Coleraine man Alan Campbell is now ready to write his own Olympic history in Beijing and leave the sport’s giants - and the rest of the world - trailing in his wake.
After all the gruelling physical training and mental preparation, the single sculler will today begin his quest to climb onto the podium and grab that gold medal.
Campbell is the first British rower in action at 0750 BST and it will be interesting to discover whether or not his recent knee surgery will crush his Olympic dream.
The single scull final is next Saturday and the 25-year-old is confident of being on that start line for a shot at medal glory.
Ireland's lightweight four, which includes Richard Archibald, will be in action in their opening heats tomorrow while another Coleraine man, Richard Chambers, will row for Britain in the opening qualifier.
Other Irish hopefuls in action today include Ireland's heavyweight rowing four where they face a tough opening heat which includes Germany, France and Australia. The Irish need a top-three finish to progress to the semi-finals, which would avoid a repechage outing.
The rowing action begins in Shunyi and, for the first time since the Moscow Olympics in 1980, Britain’s rowing team contains neither Sir Steven Redgrave nor Matthew Pinsent.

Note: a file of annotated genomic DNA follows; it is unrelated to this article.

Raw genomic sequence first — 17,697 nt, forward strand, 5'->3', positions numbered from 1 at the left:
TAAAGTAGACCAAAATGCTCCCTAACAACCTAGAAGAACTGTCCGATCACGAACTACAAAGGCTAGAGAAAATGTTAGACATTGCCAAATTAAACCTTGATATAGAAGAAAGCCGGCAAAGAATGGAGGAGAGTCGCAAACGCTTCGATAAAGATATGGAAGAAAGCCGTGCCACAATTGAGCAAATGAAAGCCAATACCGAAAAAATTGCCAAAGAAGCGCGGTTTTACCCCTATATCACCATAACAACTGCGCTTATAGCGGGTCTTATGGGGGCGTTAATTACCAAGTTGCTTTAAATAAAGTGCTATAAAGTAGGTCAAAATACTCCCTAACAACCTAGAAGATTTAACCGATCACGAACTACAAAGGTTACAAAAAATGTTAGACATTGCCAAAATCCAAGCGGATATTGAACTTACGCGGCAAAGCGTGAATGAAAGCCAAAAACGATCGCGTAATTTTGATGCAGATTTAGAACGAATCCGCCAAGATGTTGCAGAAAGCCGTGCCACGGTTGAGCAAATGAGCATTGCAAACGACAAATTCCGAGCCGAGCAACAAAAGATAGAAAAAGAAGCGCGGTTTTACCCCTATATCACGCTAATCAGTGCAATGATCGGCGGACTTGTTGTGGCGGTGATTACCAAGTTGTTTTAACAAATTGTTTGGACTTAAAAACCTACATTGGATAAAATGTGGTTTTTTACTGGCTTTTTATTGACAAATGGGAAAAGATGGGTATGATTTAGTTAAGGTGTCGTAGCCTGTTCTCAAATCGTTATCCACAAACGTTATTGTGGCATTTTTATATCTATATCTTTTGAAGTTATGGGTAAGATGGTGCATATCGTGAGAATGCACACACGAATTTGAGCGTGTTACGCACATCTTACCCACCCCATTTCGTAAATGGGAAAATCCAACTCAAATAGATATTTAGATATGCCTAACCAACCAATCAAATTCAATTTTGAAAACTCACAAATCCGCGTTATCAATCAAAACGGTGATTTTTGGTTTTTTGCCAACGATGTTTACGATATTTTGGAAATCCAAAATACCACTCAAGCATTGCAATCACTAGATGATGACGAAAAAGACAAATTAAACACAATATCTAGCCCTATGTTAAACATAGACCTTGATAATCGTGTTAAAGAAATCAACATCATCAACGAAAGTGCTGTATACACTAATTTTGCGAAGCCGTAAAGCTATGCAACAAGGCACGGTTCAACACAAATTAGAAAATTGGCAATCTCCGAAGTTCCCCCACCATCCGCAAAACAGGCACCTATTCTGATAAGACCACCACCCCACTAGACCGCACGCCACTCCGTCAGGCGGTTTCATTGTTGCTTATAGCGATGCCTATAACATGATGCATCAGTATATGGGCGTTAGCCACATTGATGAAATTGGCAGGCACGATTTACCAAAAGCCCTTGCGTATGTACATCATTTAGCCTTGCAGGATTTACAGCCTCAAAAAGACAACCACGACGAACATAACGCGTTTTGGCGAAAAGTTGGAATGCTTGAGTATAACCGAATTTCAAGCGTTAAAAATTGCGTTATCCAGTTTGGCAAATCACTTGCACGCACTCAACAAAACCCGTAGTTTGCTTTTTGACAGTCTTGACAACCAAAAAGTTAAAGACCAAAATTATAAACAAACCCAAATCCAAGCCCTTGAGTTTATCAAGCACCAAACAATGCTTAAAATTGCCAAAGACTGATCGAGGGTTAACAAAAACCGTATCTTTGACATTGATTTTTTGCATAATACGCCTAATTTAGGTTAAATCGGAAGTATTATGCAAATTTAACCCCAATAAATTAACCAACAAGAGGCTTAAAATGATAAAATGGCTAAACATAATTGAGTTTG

But there is a new dynamic at work within the 43-strong team, Britain’s biggest Olympic rowing squad since the Barcelona Games in 1992. Unlike the Redgrave and Pinsent years, there is no lead boat with boss David Tanner convinced Britain boast "realistic medal chances" in all seven disciplines.
Great Britain are the only nation other Germany to win and then retain the rowing World Cup, having triumphed in each of the last two years. And there is a stiff determination within the camp to prove the UK Sport target of four Olympic medals, which would match the haul in Athens four years ago, was not nearly ambitious enough.
"We have a tradition in the Olympics to produce medals. That is our aim here," said Tanner.
"We are never cocky. We have seen through the World Cup season how difficult it is, even with last year’s gold medallists, and I am sure the competition here is going to be outstanding.
"We don’t have a Matthew Pinsent or a Steve Redgrave in the team. It is a change. But what we do have is a tremendous breadth of talent in all the rowing disciplines. We have never, for example, reached an A final in the lightweights and our women have never won a gold medal. I am
sure they will be targets this year. We won three medals in Sydney and four medals in Athens. In all disciplines we have realistic medal chances."
"The men’s four is the headline-grabbing crew and they, more than anyone else, are aware of the legacy cast by predecessors and former crew-mates."
Steve Williams was made an MBE after winning gold alongside Pinsent in Athens and it was in the men’s four that Redgrave clinched his historic fifth gold at the 2000 Sydney Olympics.
"There is a sense of making new history and there is a sense of belonging to the GB team. That is the big picture from the outside," said Williams.